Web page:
Asher Wulfman ’15 is a violinist who works with several musical programs. He is Associate Concertmaster of the Philadelphia Youth Orchestra, Concertmaster and Vice President of the Princeton High School Orchestra, and a member of several chamber ensembles, including programs at Temple University and a chamber group with several other students and a player from the Philadelphia Orchestra. After studying his instrument for 13 years, Wulfman plans to continue his musical training by attending a music school and performing in professional orchestras after graduating college.
Why did you begin playing the violin, and how did your interest in music develop?
I started when I was five years old … probably because I’ve been hearing violin since I was born. My mom’s a violinist, and, as she tells me, I was reaching for her violin as soon as I could stand. When I was big enough to play, [my parents] handed me one of my own, and I got started. [Because] my mom is a violinist and my dad is very much a music appreciator … there was always music playing in the house, whether it was my mom playing or we were listening to music. My older brother is also a musician … [who] started around the same time, so it was something we were doing together.
What are some other ways you are involved in music?
I’ve been doing a lot of music my whole life. I did three years at the [American] Boychoir School, and now I’m in Testostertones, so that’s my singing outlet these days. I’ve been taking theory classes since I was pretty young, so I have a lot of experience there.
Which programs are you participating in this year?
This is going to be my third year in the Philadelphia Youth Orchestra, and I am Associate Concertmaster this year. That’s really fun; it’s the biggest orchestra that I’m a part of. I am also a member of a chamber orchestra and small chamber ensembles through Temple University. I go there every Saturday and spend the whole day in Philadelphia. In the mornings, I have my youth orchestra, and in the afternoons, I have my Temple University [programs]. Then, I take my lessons at the Kimmel Center, so it’s a full day in [the city]; it’s my musical day. I was never really inclined to do competitions. I never needed that external validation, because I knew that I’m doing what I want to do. But I will be playing a solo with the Princeton High School Orchestra at the winter concert.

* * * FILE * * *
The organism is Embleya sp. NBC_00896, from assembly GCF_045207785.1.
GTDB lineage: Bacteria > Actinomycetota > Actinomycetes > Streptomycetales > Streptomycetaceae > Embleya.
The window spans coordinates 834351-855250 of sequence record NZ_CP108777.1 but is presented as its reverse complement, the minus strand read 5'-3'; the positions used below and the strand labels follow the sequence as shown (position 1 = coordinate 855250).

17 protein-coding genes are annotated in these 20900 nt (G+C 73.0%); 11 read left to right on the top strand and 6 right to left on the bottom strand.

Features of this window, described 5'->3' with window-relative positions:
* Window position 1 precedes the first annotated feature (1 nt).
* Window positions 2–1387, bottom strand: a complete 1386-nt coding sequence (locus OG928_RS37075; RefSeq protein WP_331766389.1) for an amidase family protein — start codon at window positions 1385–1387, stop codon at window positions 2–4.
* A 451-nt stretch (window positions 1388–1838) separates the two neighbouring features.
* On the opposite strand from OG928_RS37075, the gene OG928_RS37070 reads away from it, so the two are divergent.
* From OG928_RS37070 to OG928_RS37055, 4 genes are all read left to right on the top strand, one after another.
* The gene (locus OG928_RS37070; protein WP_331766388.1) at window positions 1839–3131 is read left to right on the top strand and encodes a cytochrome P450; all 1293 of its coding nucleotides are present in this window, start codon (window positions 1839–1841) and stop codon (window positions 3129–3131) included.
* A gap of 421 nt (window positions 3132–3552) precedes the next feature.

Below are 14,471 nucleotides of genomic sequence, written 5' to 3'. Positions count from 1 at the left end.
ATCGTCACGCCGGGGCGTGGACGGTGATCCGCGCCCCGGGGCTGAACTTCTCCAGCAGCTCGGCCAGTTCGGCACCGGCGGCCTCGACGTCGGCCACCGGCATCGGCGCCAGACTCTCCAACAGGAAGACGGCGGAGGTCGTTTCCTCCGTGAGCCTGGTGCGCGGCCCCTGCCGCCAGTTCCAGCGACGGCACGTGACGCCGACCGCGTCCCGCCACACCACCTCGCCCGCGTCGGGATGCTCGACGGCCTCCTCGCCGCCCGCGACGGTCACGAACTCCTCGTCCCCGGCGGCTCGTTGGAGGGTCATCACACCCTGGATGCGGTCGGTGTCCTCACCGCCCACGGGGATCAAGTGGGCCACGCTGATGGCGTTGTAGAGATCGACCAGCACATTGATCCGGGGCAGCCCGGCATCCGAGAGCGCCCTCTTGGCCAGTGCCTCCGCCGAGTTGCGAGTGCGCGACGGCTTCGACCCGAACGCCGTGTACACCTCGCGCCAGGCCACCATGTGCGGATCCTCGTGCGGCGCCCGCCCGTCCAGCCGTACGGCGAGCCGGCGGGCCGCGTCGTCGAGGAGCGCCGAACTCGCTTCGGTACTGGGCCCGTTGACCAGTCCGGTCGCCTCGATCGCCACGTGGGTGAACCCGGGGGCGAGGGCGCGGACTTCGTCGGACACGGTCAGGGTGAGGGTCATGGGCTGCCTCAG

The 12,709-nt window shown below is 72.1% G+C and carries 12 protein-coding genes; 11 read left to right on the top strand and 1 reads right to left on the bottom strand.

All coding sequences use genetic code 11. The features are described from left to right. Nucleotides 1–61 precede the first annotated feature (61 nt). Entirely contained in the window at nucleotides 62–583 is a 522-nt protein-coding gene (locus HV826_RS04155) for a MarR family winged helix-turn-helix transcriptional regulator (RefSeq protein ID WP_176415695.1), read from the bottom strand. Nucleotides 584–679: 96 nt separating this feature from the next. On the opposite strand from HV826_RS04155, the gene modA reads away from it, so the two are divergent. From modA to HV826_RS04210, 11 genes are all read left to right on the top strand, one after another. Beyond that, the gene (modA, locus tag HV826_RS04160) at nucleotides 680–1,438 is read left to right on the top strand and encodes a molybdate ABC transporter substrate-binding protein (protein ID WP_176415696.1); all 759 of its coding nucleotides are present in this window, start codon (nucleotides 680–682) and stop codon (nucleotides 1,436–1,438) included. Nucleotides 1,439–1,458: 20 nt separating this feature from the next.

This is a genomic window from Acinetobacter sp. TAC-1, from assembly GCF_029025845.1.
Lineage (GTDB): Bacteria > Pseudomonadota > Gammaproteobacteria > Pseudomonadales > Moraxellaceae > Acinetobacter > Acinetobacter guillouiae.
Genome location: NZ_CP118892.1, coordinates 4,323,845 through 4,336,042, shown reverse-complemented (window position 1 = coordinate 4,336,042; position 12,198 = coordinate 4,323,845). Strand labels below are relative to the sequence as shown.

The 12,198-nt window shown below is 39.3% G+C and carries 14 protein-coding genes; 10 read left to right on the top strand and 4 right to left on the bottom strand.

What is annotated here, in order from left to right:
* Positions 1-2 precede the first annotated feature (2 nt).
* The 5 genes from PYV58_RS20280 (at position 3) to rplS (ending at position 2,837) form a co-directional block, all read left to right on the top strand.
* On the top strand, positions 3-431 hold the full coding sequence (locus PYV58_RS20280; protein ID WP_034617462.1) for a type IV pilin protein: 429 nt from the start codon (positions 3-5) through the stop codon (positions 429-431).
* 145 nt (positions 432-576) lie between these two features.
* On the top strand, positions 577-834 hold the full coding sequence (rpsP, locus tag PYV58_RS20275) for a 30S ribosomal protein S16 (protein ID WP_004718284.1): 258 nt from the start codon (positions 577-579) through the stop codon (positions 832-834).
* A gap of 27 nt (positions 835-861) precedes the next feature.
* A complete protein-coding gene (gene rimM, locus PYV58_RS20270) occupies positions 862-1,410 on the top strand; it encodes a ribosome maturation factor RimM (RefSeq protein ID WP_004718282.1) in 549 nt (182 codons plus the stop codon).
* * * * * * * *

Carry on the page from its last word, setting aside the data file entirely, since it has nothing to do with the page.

During the busy school year, how do you manage your time between schoolwork and music?
Violin is my main focus because I want to go to a music school. Basically, 50 percent, or maybe more, of my work and stress this year comes from the violin. I have to prepare for auditions along with the application process. Something I’ve had to do this year is create a … schedule for practicing by locking in times every day that I can use to practice, no matter how large my workload is.
How do you plan to pursue music after high school?
I [plan to] be a music performance major, although I am hoping to double major or at least take other academic courses in college. I don’t know how I’m going to be feeling in four years, but right now, the most logical path would be to start auditioning for [professional] orchestras right after [graduating] to try to achieve a position. That’s very competitive, so a large part of being a musician is rolling with it.
Would you ever consider being a teacher?
I already, actually, do a little teaching. I have a five year old that I teach, and I really like doing that, even though it can be kind of draining sometimes. [Teaching] is something I would definitely be interested [in].
Do you have any advice to other musicians or students pursuing their passions?
It took me a while to realize that you shouldn’t worry about whether or not your passion is cool … I always felt like I should be doing sports instead of music, and it took me a while to get past that. I think, generally, people respect when you’re really serious about something, no matter what it is. If you’re passionate, you should stick with it.